Genetically modified crops… Is it detriment..?

Organic agriculture involve natural methods such as crop rotation, biological pest control, compost etc.

Genetically modified crops are a result of recombinant DNA technology or genetic engineering.

Genes of commercial interest are transferred from one organism (also between non-related species) to another. Recombinant DNA technology allows plant breeders to generate superior plant varieties by bringing in useful genes from a wide range of living organisms in one plant.

Foreign genes are introduced into plant genomes through two methods. The first is the Gene Gun method wherein DNA to be introduced into the plant cells is coated onto tiny particles, which are then physically shot onto plant cells. Some of the DNA comes off whereas most of the DNA gets incorporated into the genome of recipient plant. The second method uses the bacterium to introduce the gene(s) of interest into the plant DNA. This is commonly referred to as microbial genetics. Genetically modified crops have their genes altered in a way that does not occur naturally by pollination and or natural recombination. The natural process of pollination and or natural recombination falls under the category of genetics.

Genetically modified crops are produced and marketed because of their benefits to both the producer and consumer. The potential benefits include higher crop yields, higher durability and nutritional value of the crops, reduced farm costs and increased farm profit. Genetically modified crops include rice enriched with iron, vitamin A, and E, and lysine, potatoes with higher starch content and inulin, allergen-free nuts, healthier oils from soybean and canola and maize with low phytic acid, increased essential amino acids. Such plants also have increased the level of crop protection through increased tolerance towards herbicides or resistance against diseases caused by insects or viruses.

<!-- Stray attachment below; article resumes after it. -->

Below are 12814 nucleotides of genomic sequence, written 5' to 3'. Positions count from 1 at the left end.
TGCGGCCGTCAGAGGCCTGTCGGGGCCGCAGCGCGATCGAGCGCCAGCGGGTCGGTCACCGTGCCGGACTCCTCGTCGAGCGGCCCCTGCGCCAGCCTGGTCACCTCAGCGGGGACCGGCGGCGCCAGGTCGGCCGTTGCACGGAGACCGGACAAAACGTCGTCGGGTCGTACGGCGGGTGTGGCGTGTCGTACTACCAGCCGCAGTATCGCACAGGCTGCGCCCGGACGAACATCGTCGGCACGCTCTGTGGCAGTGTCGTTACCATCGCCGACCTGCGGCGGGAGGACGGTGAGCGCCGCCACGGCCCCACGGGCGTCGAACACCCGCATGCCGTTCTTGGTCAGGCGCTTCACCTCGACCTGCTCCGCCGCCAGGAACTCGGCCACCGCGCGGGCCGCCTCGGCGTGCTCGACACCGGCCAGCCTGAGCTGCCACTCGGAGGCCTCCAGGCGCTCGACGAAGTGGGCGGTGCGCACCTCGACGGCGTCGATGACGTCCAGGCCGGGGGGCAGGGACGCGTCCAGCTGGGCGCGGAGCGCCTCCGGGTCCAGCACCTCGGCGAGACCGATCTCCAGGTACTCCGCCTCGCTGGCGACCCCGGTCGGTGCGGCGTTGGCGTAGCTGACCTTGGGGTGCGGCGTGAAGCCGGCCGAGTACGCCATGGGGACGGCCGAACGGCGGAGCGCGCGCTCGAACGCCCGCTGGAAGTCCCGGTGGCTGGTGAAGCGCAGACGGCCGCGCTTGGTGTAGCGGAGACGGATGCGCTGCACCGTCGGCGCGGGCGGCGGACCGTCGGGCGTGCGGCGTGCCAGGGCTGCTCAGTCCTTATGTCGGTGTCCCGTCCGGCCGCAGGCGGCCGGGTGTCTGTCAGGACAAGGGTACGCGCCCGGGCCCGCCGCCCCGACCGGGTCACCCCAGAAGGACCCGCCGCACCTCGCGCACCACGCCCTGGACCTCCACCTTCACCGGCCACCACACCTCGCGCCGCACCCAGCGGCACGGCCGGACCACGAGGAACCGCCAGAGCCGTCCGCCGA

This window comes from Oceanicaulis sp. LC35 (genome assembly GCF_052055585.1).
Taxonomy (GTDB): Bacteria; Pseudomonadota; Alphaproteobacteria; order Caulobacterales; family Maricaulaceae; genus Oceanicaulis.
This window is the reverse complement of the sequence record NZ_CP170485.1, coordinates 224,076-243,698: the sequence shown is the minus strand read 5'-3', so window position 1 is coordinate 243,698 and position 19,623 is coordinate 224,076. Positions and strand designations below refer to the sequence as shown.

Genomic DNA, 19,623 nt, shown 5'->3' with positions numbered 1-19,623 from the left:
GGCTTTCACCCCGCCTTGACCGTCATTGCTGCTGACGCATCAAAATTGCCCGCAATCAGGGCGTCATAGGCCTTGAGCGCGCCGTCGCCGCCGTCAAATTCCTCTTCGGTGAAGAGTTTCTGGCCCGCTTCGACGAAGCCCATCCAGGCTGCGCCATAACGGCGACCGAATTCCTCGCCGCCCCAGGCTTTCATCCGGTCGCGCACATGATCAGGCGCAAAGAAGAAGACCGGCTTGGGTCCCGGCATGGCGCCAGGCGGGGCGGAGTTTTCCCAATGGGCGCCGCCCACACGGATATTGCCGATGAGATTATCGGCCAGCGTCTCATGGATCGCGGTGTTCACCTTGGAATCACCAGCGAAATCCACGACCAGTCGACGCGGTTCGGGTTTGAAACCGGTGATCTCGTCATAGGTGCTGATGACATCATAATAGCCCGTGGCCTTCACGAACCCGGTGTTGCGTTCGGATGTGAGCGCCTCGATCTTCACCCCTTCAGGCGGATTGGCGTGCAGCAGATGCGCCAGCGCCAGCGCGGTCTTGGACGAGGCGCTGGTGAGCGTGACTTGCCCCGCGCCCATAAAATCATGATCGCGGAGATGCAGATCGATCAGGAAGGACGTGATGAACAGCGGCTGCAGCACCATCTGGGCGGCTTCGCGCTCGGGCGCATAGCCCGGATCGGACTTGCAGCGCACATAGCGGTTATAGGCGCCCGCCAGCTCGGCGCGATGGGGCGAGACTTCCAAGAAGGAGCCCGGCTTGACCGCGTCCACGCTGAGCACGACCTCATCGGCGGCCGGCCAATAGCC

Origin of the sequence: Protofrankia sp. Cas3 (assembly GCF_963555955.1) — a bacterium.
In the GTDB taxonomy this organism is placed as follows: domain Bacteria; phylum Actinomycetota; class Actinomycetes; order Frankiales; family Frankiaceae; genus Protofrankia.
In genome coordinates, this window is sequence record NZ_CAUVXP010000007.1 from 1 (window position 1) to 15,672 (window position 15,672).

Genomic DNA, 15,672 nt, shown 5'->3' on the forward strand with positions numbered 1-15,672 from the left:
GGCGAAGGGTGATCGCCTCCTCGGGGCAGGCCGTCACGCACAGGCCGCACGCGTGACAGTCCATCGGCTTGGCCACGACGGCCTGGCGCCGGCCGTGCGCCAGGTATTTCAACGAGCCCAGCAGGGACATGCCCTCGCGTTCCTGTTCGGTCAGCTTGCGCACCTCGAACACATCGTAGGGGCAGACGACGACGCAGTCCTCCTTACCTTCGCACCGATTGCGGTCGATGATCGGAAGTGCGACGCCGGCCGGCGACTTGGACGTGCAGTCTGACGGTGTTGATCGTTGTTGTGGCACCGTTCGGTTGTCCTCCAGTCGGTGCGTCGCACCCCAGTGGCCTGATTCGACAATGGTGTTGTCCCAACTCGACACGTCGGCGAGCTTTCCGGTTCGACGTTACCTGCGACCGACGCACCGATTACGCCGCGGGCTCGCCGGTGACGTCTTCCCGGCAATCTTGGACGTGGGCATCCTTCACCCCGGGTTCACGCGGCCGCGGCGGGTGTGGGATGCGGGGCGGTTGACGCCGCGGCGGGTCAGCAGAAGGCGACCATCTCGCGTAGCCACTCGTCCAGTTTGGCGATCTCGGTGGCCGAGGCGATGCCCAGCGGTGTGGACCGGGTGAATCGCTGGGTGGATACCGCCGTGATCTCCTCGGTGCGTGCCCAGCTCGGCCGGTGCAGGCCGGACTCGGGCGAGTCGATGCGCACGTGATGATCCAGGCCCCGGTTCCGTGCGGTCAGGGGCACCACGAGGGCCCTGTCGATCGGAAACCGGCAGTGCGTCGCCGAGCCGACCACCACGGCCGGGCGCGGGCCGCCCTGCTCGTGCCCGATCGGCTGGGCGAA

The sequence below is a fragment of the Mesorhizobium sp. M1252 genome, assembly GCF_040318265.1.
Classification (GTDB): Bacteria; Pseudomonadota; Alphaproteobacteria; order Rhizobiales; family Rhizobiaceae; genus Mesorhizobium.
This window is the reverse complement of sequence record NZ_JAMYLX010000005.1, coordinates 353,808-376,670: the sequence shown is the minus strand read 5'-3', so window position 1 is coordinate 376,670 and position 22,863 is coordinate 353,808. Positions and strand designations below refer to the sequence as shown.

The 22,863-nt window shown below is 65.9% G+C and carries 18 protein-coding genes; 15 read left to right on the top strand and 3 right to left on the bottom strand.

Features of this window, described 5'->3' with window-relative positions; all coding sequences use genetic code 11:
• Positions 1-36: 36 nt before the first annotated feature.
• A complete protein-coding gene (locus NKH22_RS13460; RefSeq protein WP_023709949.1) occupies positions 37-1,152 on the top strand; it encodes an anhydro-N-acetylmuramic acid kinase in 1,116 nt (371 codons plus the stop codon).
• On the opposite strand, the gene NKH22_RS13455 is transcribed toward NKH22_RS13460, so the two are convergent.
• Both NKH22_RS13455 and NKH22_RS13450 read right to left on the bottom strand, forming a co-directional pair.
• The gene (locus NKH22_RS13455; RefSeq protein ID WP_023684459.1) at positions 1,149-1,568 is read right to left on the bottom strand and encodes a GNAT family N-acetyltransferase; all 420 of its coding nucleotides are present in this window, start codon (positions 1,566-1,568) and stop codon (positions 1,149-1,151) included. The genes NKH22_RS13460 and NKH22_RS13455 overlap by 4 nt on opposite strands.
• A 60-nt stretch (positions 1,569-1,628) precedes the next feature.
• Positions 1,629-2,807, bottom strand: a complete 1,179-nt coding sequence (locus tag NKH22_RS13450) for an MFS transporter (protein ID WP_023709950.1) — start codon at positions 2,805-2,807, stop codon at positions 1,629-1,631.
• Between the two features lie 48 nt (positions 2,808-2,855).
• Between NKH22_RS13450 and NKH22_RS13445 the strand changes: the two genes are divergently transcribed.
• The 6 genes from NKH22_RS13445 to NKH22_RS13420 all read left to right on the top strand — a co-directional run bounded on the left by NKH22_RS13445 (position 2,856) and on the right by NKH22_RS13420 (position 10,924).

The safety assessment of genetically modified foods mostly measures parameters such as toxicity, allergenicity, the stability of the inserted gene, nutritional value and any unintended effects that could result from the gene insertion.

The potential risks of genetically modified crops include unintentionally introducing allergens and other anti nutritional factors in foods, toxins affecting non-target organisms, pests evolving resistance to the toxins produced by genetically modified crops, and a likelihood of transgenes escaping from cultivated crops into wild relatives. Gene transfer from genetically modified foods to cells of the bacteria in human gastrointestinal tract would adversely affect human health, which is particularly relevant if antibiotic resistance genes get transferred.

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